Sweet Wheat Papad (Gova Hapolu, Godu Happolu, Sakre Happolu Recipe)

Sweet Wheat Papad (Gova Hapolu, Godu Happolu, Sakre Happolu Recipe)

When we were kids our parents, uncles brought us these tiny, sweet wheat papads. They aren't deep fried, rather are enjoyed as-is. They're super yum & used to be our any time snack. Sweet, delicious, rubbery and chewy. Gova hapolu, godu happolu, sakkare happolu in Konkani. 

last summer I tried to make them at home. To get hold of the recipe I had to call a couple of aunties, figure out the recipe over umpteen calls, figure out the exact measurements to make perfect papads. None of them had exact measurements, knew exact procedure. So after 2 trials & making sense of everybody's process, procedures, I figured out the recipe that works perfectly. Here it goes for you. Should make perfect, beautiful, yummy wheat papads. Enjoy gova hapolu as a snack any time of the day with your little ones, with your loved ones.

Tastes delicioussss all the way during it's making Until it's steamed it tastes like a nice wheat juice. Enjoy it chilled - a healthy juice. Mom said we don't drink wheat juice cuz it's considered to produce heat in our body. After it's steamed tastes all the more delicious. Like wheat cake/halwa then like wheat balls, then we have delicious wheat papad. 

P.S: It's ok if you don't have direct sunlight to sun dry them. They'll dry out easily in shade too. But make sure you empty them within a month of making.


  • 1 cup of wheat (1 cup of measuring cup)
  • 1 cup of powdered jaggery (adjust the amount depending on how sweet you like your papads)
  • A pinch of salt
  • 1/4 teaspoon of cardamom powder
  • 2-3 tablespoons of ghee
  • 2 tablespoons of wheat flour OR 1 teaspoon of oil, 2 plastic sheets for rolling out papads

Makes 28-30 tiny papads

P.S: Many make these papads with sugar too, they then turn out whitish, cream in colour. 

P.P.S: Organic jaggery gives a darker colour to the papad.

Preparation Time: 1- 1.5 hours in total

Preparation Method:

1. Soak whole wheat in the morning.

2. Grind it in a mixer/grinder using equal amounts of water.

3. Strain it to remove wheat husk. Use a tiny holed strainer. Traditionally they used muslin cloth to strain. We need only the well ground wheat, no amount of tiny husk for smooth textured papads.

4. If you used a mixer, grind it again using very little water to extract any leftover wheat from the husk.

5. Strain it again, throw away the husk after pressing it to remove any ground wheat present.

6. Let the ground wheat stand overnight. We want ground wheat to settle down at the bottom & water used to grind settle on top so that it can be decanted. This time also allows for little fermentation. Little sourness from the fermentation is recommended for added taste.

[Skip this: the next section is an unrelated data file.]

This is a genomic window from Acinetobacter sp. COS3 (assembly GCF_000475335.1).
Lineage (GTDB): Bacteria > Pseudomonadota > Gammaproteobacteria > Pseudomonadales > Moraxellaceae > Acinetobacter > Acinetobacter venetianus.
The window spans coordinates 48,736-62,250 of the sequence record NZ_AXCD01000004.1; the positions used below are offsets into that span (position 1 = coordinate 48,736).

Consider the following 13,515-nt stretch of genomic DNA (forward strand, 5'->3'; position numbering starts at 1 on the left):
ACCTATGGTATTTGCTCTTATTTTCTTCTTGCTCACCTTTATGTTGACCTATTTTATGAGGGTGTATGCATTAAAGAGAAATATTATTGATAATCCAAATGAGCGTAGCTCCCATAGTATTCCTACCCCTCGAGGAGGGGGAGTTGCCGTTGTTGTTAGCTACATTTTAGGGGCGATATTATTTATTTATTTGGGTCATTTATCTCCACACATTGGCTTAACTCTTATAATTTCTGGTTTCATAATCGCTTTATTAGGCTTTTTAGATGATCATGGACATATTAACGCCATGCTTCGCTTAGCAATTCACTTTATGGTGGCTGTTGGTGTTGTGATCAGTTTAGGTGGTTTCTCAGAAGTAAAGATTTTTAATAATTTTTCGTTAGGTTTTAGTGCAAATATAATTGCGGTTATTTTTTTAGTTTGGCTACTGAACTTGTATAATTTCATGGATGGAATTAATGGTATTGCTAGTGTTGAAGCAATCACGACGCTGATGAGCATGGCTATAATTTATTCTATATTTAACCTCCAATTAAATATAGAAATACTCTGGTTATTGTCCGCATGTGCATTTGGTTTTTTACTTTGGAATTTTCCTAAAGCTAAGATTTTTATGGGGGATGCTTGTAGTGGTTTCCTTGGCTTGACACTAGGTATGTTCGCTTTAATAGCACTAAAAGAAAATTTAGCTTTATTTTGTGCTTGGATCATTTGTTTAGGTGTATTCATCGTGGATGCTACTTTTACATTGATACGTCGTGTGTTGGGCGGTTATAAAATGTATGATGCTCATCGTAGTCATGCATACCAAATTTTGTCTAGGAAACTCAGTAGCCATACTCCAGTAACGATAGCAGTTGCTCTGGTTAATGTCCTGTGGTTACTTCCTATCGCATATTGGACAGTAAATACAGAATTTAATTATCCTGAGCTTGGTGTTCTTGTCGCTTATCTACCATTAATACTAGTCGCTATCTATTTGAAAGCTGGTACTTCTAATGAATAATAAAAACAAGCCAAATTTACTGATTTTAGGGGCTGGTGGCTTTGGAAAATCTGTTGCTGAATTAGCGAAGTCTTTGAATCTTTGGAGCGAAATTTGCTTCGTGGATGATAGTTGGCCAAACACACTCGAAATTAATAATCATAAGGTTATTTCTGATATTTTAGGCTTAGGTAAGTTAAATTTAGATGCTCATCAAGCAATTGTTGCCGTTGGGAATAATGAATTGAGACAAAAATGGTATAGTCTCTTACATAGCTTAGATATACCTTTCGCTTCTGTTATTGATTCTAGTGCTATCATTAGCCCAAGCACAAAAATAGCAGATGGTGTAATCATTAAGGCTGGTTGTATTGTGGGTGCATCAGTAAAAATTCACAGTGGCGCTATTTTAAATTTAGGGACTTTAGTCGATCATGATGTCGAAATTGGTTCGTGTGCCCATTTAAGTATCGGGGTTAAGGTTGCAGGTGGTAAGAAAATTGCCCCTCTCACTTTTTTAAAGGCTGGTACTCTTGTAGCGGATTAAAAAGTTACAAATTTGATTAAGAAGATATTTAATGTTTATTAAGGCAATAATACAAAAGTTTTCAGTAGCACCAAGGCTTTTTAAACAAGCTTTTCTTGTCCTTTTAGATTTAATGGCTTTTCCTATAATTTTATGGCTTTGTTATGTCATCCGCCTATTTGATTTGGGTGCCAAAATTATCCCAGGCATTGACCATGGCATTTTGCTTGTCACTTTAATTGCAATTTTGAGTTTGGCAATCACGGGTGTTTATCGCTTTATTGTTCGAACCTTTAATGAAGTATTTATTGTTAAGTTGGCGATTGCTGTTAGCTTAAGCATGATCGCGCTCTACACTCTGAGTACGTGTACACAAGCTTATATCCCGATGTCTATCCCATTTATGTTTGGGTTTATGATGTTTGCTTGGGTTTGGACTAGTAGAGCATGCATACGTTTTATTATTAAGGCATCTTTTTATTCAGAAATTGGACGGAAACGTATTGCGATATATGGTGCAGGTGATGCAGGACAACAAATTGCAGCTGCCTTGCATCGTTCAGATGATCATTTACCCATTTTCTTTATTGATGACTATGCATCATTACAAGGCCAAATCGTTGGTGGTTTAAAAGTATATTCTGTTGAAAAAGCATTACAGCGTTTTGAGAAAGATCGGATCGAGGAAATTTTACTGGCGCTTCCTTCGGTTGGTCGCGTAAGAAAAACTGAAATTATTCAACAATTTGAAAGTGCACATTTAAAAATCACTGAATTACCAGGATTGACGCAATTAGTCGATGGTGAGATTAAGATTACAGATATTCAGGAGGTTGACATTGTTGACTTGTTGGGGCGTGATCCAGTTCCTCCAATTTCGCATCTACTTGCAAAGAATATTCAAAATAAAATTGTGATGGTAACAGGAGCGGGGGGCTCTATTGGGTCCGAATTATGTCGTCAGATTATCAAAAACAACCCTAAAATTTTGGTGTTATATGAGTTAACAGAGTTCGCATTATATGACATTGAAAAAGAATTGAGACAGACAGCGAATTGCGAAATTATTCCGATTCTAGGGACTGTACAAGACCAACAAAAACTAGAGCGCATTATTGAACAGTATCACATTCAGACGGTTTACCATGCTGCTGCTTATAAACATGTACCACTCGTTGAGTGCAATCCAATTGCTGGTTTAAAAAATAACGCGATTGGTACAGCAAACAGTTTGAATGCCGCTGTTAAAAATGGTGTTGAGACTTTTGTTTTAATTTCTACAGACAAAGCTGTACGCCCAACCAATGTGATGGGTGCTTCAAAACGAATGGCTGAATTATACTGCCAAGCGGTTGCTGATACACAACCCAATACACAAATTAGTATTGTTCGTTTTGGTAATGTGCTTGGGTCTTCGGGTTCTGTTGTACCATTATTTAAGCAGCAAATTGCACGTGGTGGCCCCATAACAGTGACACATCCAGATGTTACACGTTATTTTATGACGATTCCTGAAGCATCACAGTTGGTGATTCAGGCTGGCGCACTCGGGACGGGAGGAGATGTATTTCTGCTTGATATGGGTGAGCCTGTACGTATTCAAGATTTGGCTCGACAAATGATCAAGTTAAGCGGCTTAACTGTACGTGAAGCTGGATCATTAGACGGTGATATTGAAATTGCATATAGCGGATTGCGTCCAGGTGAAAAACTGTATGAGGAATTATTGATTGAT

7. Decant all the water you can in the morning.

8. Add jaggery + a pinch of salt + cardamom powder & mix well. 

We want a considerably thick mixture. It shouldn't be dilute or it won't cook through. After mixing in jaggery it will dilute considerably. If it hasn't and is too thick then add water equal to the amount of wheat you used.

9. Cook it in a steamer for 30 minutes on medium flame.

10. After 30 minutes of steaming it should have uniformly changed in colour all around, even on the bottom. Lift the batter & check. You'll get a wheat cake like mixture. Delicious in itself.

The wheat cake like mixture should be thick, shouldn't be watery. If you find water on top of the wheat cake, discard it or use it to make chapathi, wheat halwa etc. 

11. Let it cool down a little then mix it well, knead it into a ball. You'll get a nice chapathi dough like dry dough. Do this before it cools down completely. It'll harden on cooling down and will form clumps otherwise. 

If there are clumps even on mixing the cooked mixture with hands, use a pestle or a stone to crush out the clumps and get a smooth dough, some aunties said.

12. Add little ghee all around the dough to prevent it from drying out. 

13. While the dough is warm or cool enough for you to handle, make tiny balls out of the dough.

Dough might harden on cooling down. So, while the dough is still warm or after it has cooled down a little make them into balls. 

14. Then roll them into tiny papads. You can dust it with wheat flour & roll, or alternatively press the ball in between 2 oiled sheets of plastic.

15. Keep the papads a little thick, we want them soft & chewy on sun drying. 

If they're made thin, they become hard & crispy on sun drying.

16. Then sun dry them for just 2 days. Not more as they'll otherwise become hard. We want soft, rubbery, chewy papads that even kids can eat easily. Not hard or crispy papads that snap into pieces.

Sun dry one side on one day, another side on another day.

17. Store them in airtight containers. They can be stored for a few months.

Watch how it's made here: